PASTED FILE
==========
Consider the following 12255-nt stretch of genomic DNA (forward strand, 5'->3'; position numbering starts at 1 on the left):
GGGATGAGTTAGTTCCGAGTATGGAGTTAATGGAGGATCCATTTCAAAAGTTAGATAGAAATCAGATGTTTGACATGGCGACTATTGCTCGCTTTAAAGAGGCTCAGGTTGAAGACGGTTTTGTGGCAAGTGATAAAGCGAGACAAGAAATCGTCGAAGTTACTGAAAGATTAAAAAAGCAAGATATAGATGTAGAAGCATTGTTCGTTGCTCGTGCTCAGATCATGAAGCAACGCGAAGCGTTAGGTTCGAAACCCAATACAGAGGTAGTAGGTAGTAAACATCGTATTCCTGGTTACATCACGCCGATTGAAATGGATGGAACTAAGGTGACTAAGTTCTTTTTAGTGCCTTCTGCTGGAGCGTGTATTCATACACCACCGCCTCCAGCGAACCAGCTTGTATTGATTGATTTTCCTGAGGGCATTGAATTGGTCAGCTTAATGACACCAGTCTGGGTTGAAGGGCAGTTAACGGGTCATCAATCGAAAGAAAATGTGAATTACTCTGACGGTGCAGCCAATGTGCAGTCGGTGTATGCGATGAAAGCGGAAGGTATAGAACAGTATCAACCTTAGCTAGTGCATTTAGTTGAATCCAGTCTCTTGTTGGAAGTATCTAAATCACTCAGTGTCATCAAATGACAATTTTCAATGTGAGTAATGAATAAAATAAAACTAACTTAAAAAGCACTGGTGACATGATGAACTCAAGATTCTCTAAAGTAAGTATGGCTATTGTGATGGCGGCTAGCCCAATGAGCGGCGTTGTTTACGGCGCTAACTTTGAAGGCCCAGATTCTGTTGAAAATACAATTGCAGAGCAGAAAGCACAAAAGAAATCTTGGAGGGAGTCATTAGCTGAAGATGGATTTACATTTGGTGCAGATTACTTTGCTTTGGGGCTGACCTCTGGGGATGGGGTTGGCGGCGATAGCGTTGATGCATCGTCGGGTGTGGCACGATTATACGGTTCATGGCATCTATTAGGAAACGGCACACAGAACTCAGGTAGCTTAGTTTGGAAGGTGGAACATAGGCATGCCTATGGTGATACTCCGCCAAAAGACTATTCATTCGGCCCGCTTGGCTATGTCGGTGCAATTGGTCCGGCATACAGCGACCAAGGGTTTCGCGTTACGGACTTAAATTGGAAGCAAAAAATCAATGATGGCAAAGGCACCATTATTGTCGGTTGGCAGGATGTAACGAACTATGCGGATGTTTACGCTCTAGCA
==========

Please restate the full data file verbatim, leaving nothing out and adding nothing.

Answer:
Consider the following 12255-nt stretch of genomic DNA (forward strand, 5'->3'; position numbering starts at 1 on the left):
GGGATGAGTTAGTTCCGAGTATGGAGTTAATGGAGGATCCATTTCAAAAGTTAGATAGAAATCAGATGTTTGACATGGCGACTATTGCTCGCTTTAAAGAGGCTCAGGTTGAAGACGGTTTTGTGGCAAGTGATAAAGCGAGACAAGAAATCGTCGAAGTTACTGAAAGATTAAAAAAGCAAGATATAGATGTAGAAGCATTGTTCGTTGCTCGTGCTCAGATCATGAAGCAACGCGAAGCGTTAGGTTCGAAACCCAATACAGAGGTAGTAGGTAGTAAACATCGTATTCCTGGTTACATCACGCCGATTGAAATGGATGGAACTAAGGTGACTAAGTTCTTTTTAGTGCCTTCTGCTGGAGCGTGTATTCATACACCACCGCCTCCAGCGAACCAGCTTGTATTGATTGATTTTCCTGAGGGCATTGAATTGGTCAGCTTAATGACACCAGTCTGGGTTGAAGGGCAGTTAACGGGTCATCAATCGAAAGAAAATGTGAATTACTCTGACGGTGCAGCCAATGTGCAGTCGGTGTATGCGATGAAAGCGGAAGGTATAGAACAGTATCAACCTTAGCTAGTGCATTTAGTTGAATCCAGTCTCTTGTTGGAAGTATCTAAATCACTCAGTGTCATCAAATGACAATTTTCAATGTGAGTAATGAATAAAATAAAACTAACTTAAAAAGCACTGGTGACATGATGAACTCAAGATTCTCTAAAGTAAGTATGGCTATTGTGATGGCGGCTAGCCCAATGAGCGGCGTTGTTTACGGCGCTAACTTTGAAGGCCCAGATTCTGTTGAAAATACAATTGCAGAGCAGAAAGCACAAAAGAAATCTTGGAGGGAGTCATTAGCTGAAGATGGATTTACATTTGGTGCAGATTACTTTGCTTTGGGGCTGACCTCTGGGGATGGGGTTGGCGGCGATAGCGTTGATGCATCGTCGGGTGTGGCACGATTATACGGTTCATGGCATCTATTAGGAAACGGCACACAGAACTCAGGTAGCTTAGTTTGGAAGGTGGAACATAGGCATGCCTATGGTGATACTCCGCCAAAAGACTATTCATTCGGCCCGCTTGGCTATGTCGGTGCAATTGGTCCGGCATACAGCGACCAAGGGTTTCGCGTTACGGACTTAAATTGGAAGCAAAAAATCAATGATGGCAAAGGCACCATTATTGTCGGTTGGCAGGATGTAACGAACTATGCGGATGTTTACGCTCTAGCA